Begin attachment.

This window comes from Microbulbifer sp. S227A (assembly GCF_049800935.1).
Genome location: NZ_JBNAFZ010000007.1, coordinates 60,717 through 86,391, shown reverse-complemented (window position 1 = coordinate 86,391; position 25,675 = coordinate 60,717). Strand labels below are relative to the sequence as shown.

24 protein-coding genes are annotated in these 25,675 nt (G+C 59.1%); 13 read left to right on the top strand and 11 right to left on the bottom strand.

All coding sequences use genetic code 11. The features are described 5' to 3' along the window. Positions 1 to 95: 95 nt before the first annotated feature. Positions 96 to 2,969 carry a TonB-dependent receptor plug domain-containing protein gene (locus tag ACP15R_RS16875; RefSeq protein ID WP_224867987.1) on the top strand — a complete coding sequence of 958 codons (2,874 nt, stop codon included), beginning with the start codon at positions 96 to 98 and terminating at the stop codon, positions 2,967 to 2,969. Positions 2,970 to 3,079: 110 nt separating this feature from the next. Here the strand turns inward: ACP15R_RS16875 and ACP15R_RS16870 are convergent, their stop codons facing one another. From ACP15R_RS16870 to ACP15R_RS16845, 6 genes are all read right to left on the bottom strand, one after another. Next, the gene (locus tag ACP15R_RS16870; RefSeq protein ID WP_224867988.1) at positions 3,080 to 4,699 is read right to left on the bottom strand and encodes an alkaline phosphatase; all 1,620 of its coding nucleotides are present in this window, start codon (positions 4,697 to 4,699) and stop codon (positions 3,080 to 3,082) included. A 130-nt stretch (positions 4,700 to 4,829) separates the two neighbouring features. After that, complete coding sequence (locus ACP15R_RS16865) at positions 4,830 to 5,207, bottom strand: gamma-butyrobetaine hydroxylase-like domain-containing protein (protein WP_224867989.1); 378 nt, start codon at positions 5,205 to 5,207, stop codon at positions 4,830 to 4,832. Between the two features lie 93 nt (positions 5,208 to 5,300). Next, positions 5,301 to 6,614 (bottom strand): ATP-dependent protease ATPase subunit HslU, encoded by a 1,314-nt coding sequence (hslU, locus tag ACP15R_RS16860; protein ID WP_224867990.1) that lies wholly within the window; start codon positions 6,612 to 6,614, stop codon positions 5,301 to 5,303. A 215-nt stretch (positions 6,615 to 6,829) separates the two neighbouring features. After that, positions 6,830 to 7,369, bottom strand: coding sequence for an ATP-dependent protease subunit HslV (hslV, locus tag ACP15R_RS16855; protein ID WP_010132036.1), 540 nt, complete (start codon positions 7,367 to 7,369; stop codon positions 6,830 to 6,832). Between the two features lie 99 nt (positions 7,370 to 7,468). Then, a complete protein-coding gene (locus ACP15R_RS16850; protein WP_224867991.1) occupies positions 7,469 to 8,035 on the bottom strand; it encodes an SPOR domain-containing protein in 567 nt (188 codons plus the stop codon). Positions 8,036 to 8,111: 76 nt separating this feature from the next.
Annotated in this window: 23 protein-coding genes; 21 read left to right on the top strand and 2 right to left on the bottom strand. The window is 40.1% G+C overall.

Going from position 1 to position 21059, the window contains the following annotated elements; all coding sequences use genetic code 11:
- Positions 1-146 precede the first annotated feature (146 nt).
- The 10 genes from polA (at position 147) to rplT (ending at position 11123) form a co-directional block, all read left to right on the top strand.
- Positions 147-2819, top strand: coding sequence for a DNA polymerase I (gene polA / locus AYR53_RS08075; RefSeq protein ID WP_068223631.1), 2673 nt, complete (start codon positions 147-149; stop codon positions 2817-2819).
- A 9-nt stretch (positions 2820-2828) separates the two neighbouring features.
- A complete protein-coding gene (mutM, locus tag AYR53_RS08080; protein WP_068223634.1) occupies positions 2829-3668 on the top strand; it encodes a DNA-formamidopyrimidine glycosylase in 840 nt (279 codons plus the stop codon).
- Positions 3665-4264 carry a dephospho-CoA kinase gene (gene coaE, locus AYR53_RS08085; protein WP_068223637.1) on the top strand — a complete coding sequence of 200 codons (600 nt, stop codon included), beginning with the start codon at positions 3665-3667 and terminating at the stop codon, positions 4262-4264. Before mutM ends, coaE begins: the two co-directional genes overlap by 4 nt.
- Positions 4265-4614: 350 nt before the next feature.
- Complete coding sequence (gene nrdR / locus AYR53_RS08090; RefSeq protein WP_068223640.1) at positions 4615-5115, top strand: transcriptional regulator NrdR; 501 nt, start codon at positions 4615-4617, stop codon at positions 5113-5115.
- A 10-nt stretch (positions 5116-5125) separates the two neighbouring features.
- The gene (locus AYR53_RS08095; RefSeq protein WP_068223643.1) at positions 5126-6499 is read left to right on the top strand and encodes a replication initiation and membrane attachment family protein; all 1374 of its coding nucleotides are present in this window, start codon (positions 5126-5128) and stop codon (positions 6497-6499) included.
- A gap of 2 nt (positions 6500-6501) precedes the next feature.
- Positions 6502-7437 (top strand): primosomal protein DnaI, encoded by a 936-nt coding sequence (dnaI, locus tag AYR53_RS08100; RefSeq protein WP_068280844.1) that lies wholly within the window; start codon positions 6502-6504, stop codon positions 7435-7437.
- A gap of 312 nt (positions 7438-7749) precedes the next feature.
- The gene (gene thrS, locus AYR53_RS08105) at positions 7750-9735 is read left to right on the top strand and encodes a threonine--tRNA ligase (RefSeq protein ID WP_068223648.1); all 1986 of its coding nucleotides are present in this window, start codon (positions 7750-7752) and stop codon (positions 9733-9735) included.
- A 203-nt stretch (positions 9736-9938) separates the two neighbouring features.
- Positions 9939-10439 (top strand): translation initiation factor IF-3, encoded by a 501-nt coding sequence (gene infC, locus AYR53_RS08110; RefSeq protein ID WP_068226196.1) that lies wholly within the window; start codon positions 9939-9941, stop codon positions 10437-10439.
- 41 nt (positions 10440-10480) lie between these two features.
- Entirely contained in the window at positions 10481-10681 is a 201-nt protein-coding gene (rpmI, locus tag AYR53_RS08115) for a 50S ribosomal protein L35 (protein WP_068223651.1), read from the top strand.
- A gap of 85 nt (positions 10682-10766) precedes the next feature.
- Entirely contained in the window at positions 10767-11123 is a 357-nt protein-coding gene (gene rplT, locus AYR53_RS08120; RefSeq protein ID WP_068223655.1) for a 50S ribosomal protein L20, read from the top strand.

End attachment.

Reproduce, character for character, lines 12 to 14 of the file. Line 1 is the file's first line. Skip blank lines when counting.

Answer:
- Positions 3665-4264 carry a dephospho-CoA kinase gene (gene coaE, locus AYR53_RS08085; protein WP_068223637.1) on the top strand — a complete coding sequence of 200 codons (600 nt, stop codon included), beginning with the start codon at positions 3665-3667 and terminating at the stop codon, positions 4262-4264. Before mutM ends, coaE begins: the two co-directional genes overlap by 4 nt.
- Positions 4265-4614: 350 nt before the next feature.
- Complete coding sequence (gene nrdR / locus AYR53_RS08090; RefSeq protein WP_068223640.1) at positions 4615-5115, top strand: transcriptional regulator NrdR; 501 nt, start codon at positions 4615-4617, stop codon at positions 5113-5115.